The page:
International media-rights revenues for the English Premier League are set to increase by almost 50 per cent in its new cycle, according to research conducted by TV Sports Markets.
The round of deals, with sports broadcasters in territories outside the UK, underline the massive, and still-growing, popularity of Premier League football around the world.
They also point to the continued growth in the global pay-television industry, for which live sport is cornerstone content. However, some experts expect tougher times ahead for pay-television as cheaper internet-based services proliferate and grow.
The league stands to earn at least $1.732bn (€1.573bn) per season from international rights in the new cycle. This is about 47 per cent more than the 2013-14 to 2015-16 cycle in which it earned $1.181bn per season from the corresponding markets. Growth has slowed slightly – between the 2010-13 and 2013- 2016 cycles, the jump was about 60 per cent.
These international deals follow the Premier League’s record-breaking domestic media-rights auction in February 2015, when pay-television broadcasters BT and Sky paid a total of £1.712bn ($2.26bn) per season for rights covering the 2016-19 period. When deals with the BBC for highlights, and several other ancillary packages, are included the league will earn £1.807bn per season from its domestic rights in the cycle.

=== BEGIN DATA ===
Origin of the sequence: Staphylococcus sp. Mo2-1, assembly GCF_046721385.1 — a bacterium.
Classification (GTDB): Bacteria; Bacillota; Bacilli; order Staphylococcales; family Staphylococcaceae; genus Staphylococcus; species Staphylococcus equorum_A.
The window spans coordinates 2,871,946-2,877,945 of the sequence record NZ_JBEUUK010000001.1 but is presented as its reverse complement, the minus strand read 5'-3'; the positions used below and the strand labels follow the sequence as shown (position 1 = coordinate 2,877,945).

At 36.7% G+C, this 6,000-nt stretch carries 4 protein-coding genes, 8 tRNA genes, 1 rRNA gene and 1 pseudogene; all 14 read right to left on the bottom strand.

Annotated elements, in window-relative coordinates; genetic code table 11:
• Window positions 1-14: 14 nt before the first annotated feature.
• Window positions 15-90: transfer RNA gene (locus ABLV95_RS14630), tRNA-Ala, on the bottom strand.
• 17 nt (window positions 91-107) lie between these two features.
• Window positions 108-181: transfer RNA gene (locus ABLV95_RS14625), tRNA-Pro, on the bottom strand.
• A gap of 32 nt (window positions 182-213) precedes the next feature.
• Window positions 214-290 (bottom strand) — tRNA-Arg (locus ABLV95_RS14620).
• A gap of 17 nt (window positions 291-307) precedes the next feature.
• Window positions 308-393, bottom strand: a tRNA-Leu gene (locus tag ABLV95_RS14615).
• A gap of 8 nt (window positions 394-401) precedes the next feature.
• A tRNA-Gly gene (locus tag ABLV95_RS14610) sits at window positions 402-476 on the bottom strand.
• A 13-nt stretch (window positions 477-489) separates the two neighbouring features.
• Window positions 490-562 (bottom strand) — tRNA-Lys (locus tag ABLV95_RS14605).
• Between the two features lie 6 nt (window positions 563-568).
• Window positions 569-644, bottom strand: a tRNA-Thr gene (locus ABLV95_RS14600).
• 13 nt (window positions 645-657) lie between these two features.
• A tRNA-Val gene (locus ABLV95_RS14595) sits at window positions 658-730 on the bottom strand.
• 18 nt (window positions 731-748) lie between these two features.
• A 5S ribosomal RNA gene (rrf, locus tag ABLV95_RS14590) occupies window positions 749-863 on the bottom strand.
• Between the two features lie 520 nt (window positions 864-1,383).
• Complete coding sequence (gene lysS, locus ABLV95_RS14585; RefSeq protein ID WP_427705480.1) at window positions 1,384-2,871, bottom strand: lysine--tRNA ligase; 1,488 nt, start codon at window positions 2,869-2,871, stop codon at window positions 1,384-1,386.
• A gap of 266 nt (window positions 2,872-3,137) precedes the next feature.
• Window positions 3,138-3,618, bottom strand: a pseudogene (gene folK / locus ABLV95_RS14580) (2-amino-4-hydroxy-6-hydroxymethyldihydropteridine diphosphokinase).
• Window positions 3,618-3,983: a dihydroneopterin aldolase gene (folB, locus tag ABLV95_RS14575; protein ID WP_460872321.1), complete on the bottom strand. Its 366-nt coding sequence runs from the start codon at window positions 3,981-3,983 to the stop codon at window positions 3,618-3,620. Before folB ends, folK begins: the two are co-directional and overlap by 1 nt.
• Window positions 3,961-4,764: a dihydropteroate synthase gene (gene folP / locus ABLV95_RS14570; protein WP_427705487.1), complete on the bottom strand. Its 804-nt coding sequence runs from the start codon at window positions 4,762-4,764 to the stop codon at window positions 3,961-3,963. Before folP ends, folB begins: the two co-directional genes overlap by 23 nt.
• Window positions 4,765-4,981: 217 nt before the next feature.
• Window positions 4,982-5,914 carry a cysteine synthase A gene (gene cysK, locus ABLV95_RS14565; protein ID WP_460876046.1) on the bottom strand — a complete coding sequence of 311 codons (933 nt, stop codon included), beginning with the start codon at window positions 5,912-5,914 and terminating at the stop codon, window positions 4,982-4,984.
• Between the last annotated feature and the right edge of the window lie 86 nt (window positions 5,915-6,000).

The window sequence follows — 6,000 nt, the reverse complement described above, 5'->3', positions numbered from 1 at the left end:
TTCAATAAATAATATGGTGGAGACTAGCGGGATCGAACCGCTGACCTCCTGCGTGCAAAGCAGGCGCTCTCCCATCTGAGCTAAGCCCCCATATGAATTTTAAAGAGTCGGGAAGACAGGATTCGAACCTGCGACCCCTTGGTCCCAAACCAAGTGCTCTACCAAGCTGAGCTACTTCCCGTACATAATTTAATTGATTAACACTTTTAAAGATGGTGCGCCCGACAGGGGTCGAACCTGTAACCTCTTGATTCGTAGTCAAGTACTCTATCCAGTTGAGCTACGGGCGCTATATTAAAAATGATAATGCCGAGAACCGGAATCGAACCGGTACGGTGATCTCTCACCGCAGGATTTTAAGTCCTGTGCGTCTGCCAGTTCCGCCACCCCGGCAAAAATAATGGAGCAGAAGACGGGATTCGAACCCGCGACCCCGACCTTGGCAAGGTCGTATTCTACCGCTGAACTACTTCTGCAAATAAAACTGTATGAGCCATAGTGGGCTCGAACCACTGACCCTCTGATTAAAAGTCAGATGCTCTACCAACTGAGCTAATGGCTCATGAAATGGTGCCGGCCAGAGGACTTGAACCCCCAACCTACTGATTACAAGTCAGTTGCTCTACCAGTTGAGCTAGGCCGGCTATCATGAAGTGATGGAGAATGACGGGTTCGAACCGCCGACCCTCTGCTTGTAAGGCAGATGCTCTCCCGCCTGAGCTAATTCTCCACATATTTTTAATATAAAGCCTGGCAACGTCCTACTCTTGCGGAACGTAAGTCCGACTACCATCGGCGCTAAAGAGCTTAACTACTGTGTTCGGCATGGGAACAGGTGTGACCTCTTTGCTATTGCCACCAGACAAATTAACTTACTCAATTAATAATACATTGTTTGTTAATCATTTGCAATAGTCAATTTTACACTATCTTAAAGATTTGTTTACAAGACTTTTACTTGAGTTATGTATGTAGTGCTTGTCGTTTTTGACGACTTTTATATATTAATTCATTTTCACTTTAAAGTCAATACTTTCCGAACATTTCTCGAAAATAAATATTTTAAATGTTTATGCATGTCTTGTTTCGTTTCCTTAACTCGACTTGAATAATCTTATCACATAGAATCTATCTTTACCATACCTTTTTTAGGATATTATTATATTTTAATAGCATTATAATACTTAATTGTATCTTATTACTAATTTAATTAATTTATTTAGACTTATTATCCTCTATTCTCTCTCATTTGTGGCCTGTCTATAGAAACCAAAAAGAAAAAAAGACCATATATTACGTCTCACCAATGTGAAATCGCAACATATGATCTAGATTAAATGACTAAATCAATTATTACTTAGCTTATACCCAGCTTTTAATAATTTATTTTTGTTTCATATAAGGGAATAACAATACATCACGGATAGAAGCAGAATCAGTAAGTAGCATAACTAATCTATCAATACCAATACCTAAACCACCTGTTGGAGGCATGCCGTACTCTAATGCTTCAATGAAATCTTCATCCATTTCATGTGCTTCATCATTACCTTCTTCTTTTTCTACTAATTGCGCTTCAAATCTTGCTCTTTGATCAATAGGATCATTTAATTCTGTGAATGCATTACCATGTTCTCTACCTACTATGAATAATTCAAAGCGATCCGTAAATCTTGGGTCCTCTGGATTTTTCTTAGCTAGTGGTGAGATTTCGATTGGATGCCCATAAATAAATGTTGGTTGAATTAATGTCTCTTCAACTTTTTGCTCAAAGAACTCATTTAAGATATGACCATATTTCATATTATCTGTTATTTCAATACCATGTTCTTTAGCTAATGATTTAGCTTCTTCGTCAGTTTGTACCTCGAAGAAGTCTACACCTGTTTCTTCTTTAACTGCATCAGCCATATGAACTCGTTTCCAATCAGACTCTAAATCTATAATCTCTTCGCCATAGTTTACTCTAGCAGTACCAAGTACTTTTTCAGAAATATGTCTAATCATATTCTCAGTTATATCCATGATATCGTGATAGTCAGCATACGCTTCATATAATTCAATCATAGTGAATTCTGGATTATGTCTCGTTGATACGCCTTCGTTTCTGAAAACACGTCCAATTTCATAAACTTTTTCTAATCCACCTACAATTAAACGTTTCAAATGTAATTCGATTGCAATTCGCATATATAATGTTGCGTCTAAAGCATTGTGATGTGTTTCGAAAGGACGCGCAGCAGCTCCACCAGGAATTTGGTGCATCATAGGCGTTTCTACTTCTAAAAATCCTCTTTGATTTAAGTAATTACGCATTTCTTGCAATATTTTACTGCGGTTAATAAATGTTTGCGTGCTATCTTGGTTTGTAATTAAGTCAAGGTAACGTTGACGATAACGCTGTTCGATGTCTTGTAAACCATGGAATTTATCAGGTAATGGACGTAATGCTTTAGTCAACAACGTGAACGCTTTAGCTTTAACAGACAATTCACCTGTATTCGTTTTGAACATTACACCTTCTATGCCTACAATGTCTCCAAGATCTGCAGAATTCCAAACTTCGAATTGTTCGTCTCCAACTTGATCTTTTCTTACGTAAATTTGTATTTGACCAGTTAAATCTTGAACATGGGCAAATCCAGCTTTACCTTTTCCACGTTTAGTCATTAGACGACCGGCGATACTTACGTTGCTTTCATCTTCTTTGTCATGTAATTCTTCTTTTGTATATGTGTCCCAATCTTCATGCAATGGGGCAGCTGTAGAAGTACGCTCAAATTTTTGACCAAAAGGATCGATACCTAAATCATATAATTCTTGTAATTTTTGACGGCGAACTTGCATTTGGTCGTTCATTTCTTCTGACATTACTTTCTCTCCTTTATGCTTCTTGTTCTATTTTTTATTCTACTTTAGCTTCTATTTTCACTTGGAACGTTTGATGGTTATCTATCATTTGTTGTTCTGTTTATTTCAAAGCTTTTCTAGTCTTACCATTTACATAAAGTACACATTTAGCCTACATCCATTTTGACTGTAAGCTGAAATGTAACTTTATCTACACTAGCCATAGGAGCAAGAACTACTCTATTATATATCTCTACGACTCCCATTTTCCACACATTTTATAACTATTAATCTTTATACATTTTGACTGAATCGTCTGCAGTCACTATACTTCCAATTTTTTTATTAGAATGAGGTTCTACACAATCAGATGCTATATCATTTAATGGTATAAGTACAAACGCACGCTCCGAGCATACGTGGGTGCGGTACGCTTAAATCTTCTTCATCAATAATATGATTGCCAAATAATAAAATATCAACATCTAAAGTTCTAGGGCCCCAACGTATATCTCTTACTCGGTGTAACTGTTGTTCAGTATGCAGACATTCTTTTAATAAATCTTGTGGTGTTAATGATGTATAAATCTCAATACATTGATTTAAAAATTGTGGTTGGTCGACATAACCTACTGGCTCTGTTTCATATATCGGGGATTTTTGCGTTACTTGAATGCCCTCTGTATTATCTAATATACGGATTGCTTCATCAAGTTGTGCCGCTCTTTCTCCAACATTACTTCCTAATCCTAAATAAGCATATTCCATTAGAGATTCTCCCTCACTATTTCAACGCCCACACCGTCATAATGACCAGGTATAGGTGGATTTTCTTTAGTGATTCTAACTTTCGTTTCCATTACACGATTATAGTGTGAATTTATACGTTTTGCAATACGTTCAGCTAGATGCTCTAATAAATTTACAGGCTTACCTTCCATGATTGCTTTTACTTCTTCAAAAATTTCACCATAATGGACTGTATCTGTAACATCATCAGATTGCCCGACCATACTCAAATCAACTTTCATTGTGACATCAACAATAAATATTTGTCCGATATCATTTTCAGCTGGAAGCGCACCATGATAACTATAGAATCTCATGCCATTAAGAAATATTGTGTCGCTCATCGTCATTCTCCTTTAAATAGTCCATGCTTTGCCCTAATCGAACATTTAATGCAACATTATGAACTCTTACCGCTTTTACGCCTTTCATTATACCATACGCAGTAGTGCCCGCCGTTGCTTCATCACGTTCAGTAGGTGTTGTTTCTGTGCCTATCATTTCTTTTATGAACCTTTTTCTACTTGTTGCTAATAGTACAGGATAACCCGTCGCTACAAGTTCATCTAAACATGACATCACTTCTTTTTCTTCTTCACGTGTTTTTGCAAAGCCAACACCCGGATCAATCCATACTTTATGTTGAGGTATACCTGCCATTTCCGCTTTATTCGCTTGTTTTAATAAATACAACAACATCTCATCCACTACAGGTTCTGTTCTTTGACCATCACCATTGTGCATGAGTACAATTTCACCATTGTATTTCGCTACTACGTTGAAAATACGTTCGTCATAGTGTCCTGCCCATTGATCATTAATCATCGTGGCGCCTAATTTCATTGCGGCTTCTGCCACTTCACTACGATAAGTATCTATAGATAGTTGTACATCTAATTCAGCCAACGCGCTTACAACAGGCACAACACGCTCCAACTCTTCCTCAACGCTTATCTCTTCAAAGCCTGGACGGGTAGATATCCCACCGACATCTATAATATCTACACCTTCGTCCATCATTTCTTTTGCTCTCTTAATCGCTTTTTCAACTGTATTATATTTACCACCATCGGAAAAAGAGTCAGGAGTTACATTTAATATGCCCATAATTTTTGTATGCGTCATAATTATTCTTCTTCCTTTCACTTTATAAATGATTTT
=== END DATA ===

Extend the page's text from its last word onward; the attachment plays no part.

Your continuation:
In total, the Premier League will earn at least $4.12bn per season from domestic and international media rights in 2016-19. It will be the world’s second most valuable sports media-rights property in the world after American football’s NFL, and just ahead of Major League Baseball and basketball’s NBA.
Other European football leagues will once again be looking on enviously at the Premier League’s ability to generate massive revenues from overseas media rights. By comparison, Spain’s LaLiga earns about €650m per season from international media rights in the 2015-16 to 2017-18 cycle; Germany’s Bundesliga earns about €175m per season from 2015-16 to 2016-17; Italy’s Serie A earns €185.7m per season from 2015-16 to 2017-18; France’s Ligue 1 earns €32.5m per season from 2012-13 to 2017-18, rising to €80m per season from 2018-19 to 2023-24.